Curry leaves cause salmonella

The most surprising foods can be involved in food poisoining.

More than 400 people were struck down with diarrhoea and vomiting, or salmonella poisoning, after a street food festival. A report leased in June by health officials concluded raw curry leaves were the source of the outbreak at the Street Spice Festival in Newcastle, which ran February 28 to March 2.

But Dinesh Rawlley, former executive chef and owner of Newcastle Indian restaurant Sachins, and top TV chef Cyrus Todiwala last night questioned the report.

Mr Rawlley said: “I find this very hard to believe. I’ve been cooking with Indian spices for more than 30 years and I’ve never once heard of curry leaves causing salmonella. In my view, it is impossible.

“The curry leaves used at the Street Spice Festival would have been imported from abroad and were almost certainly part of a large shipment. If they were contaminated, then surely there would have been similar incidences in other parts of the country.”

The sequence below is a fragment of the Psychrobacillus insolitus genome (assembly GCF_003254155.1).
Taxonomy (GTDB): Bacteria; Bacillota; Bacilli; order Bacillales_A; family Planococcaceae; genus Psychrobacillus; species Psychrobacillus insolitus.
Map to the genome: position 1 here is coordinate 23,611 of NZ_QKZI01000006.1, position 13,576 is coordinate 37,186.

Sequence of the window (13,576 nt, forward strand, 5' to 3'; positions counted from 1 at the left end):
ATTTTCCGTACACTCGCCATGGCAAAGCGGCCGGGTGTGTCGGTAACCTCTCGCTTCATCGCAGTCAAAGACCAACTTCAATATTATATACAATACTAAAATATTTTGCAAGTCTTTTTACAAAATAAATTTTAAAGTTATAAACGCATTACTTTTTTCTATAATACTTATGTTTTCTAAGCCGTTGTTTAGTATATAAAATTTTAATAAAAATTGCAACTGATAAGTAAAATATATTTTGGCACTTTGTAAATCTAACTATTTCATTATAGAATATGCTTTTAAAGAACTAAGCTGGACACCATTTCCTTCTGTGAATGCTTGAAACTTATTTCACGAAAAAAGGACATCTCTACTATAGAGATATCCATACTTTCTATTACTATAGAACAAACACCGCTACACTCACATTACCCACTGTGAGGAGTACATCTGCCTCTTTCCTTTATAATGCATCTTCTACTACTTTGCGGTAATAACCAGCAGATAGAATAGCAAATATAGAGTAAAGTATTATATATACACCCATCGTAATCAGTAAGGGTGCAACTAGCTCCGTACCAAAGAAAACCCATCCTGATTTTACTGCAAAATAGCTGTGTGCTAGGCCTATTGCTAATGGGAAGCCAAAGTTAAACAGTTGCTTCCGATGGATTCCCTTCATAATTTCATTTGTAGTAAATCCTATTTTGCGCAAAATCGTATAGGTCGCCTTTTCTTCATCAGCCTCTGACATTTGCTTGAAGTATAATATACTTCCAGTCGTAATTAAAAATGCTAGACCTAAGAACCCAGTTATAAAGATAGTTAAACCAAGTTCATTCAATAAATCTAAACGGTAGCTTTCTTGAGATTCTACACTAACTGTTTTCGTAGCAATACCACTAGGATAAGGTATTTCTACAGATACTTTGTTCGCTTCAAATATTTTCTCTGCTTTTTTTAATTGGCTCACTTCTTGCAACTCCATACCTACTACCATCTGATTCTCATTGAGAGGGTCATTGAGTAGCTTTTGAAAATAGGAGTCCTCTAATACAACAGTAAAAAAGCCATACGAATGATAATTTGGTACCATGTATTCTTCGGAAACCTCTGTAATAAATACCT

A report published by Public Health England (PHE) and Newcastle City Council, says contaminated leaves were in chutney.

TV chef Cyrus Todiwala, who owns London’s acclaimed Café Spice Namasté, said: “I’m not a scientist, but it’s my understanding that salmonella affects protein. How can it survive on a leaf?

“I often eat curry leaves raw . . . It’s far more likely the source of the salmonella was in something that was mixed with the curry leaves.”

Avi Malik, owner of Raval Indian restaurant in Gateshead also said there had to be another cause.

The investigators recommended advice be developed for industry and public on raw curry leaves. And Dr Kirsty Foster, chair of the outbreak control team and consultant in health protection with PHE, said advice meantime was to cook curry leaves thoroughly.